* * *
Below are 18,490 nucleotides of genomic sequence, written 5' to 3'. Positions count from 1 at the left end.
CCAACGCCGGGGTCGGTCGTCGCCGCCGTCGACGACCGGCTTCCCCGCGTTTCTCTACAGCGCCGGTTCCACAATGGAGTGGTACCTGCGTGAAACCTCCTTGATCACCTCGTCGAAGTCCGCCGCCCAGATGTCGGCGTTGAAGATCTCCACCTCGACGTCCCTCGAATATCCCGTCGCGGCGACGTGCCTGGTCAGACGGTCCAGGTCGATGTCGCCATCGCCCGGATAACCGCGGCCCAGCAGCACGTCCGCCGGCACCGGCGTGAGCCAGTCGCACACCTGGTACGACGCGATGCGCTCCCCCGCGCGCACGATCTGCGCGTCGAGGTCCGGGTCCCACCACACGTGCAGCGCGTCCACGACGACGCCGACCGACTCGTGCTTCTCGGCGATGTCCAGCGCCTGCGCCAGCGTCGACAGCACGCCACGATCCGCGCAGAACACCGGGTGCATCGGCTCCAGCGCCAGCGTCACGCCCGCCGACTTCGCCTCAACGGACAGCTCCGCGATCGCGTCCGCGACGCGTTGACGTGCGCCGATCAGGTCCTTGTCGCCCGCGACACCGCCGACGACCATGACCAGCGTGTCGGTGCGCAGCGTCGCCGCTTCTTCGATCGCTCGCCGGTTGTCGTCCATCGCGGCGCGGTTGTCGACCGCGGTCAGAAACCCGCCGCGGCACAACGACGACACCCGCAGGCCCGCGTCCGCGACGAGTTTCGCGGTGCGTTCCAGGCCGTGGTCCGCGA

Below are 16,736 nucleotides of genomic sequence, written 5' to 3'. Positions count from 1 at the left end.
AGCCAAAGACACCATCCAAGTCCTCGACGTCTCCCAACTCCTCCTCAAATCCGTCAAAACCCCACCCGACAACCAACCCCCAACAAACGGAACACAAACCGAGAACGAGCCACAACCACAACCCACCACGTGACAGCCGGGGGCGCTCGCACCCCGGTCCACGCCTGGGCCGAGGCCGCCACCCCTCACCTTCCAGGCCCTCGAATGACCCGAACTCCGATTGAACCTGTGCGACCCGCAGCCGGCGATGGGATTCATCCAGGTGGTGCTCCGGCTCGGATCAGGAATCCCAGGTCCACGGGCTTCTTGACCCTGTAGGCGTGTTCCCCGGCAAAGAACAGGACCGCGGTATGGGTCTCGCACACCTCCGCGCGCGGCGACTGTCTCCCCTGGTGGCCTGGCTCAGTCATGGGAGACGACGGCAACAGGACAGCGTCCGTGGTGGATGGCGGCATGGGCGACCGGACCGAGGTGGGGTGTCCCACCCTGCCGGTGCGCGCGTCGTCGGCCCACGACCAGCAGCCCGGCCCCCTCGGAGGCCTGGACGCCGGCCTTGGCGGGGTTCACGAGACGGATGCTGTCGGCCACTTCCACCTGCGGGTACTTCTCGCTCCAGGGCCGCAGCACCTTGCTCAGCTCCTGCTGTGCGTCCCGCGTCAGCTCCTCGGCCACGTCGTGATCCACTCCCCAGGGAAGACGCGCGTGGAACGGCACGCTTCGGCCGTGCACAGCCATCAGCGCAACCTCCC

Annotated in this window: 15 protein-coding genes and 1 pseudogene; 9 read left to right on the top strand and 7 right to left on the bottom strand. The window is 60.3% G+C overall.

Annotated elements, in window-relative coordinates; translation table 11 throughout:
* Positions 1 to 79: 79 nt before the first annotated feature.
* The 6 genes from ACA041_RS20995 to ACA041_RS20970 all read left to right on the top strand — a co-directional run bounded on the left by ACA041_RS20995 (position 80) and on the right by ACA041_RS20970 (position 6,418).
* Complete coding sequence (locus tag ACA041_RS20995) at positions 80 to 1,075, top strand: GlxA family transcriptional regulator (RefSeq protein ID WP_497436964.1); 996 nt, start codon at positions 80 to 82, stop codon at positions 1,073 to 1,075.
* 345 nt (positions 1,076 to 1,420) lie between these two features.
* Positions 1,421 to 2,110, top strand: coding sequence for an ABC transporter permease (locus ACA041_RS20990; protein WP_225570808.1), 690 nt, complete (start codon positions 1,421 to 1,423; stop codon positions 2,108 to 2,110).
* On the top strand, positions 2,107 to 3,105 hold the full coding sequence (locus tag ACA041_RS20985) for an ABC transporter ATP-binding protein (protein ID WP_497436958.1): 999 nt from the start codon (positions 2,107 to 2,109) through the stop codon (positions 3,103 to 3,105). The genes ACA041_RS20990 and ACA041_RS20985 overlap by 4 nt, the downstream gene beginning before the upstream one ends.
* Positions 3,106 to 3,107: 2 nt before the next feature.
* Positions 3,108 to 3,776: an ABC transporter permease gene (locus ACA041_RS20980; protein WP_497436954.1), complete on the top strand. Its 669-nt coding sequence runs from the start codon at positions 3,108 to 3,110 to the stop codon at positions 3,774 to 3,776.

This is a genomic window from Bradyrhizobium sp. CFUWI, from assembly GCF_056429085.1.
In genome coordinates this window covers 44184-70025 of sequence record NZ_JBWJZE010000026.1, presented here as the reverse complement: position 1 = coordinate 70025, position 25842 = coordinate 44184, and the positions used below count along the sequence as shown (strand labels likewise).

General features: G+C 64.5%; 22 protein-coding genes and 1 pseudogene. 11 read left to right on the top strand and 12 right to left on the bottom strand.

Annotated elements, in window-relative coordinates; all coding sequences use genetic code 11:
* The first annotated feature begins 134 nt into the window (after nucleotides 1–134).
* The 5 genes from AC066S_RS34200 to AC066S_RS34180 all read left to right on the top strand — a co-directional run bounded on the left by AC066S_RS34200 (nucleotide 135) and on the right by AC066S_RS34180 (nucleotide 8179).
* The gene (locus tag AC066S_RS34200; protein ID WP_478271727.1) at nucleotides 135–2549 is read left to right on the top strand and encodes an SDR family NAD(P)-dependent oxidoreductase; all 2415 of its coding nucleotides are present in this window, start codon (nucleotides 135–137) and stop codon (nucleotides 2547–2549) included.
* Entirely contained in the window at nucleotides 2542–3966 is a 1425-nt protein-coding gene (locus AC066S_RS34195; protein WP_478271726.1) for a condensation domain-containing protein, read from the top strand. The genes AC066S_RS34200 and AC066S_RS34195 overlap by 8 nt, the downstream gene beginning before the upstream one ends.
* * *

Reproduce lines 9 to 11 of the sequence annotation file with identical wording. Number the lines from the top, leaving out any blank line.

* Complete coding sequence (locus tag ACA041_RS20995) at positions 80 to 1,075, top strand: GlxA family transcriptional regulator (RefSeq protein ID WP_497436964.1); 996 nt, start codon at positions 80 to 82, stop codon at positions 1,073 to 1,075.
* 345 nt (positions 1,076 to 1,420) lie between these two features.
* Positions 1,421 to 2,110, top strand: coding sequence for an ABC transporter permease (locus ACA041_RS20990; protein WP_225570808.1), 690 nt, complete (start codon positions 1,421 to 1,423; stop codon positions 2,108 to 2,110).